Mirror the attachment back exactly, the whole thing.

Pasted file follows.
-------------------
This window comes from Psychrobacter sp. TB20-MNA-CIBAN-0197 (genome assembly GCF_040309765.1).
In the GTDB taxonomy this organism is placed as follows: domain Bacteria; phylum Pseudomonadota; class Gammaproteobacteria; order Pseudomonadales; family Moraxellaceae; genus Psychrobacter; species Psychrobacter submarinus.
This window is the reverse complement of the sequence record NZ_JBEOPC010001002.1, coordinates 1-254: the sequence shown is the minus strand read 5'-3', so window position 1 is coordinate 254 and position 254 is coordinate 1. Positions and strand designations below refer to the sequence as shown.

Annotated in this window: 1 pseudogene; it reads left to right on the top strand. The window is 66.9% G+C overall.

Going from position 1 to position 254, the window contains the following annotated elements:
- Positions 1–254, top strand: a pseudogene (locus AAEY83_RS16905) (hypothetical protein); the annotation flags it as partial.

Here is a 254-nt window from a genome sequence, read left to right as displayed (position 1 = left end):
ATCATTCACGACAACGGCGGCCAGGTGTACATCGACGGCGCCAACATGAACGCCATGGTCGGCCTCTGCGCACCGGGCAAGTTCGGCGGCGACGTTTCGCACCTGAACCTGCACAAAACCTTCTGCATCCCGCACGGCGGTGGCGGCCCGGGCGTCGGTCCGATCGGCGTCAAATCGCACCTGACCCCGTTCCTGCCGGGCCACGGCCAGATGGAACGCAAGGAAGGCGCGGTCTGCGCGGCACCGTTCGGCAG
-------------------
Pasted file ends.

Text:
This window comes from Psychrobacter sp. TB20-MNA-CIBAN-0197 (genome assembly GCF_040309765.1).
In the GTDB taxonomy this organism is placed as follows: domain Bacteria; phylum Pseudomonadota; class Gammaproteobacteria; order Pseudomonadales; family Moraxellaceae; genus Psychrobacter; species Psychrobacter submarinus.
This window is the reverse complement of the sequence record NZ_JBEOPC010001002.1, coordinates 1-254: the sequence shown is the minus strand read 5'-3', so window position 1 is coordinate 254 and position 254 is coordinate 1. Positions and strand designations below refer to the sequence as shown.

Annotated in this window: 1 pseudogene; it reads left to right on the top strand. The window is 66.9% G+C overall.

Going from position 1 to position 254, the window contains the following annotated elements:
- Positions 1–254, top strand: a pseudogene (locus AAEY83_RS16905) (hypothetical protein); the annotation flags it as partial.

Here is a 254-nt window from a genome sequence, read left to right as displayed (position 1 = left end):
ATCATTCACGACAACGGCGGCCAGGTGTACATCGACGGCGCCAACATGAACGCCATGGTCGGCCTCTGCGCACCGGGCAAGTTCGGCGGCGACGTTTCGCACCTGAACCTGCACAAAACCTTCTGCATCCCGCACGGCGGTGGCGGCCCGGGCGTCGGTCCGATCGGCGTCAAATCGCACCTGACCCCGTTCCTGCCGGGCCACGGCCAGATGGAACGCAAGGAAGGCGCGGTCTGCGCGGCACCGTTCGGCAG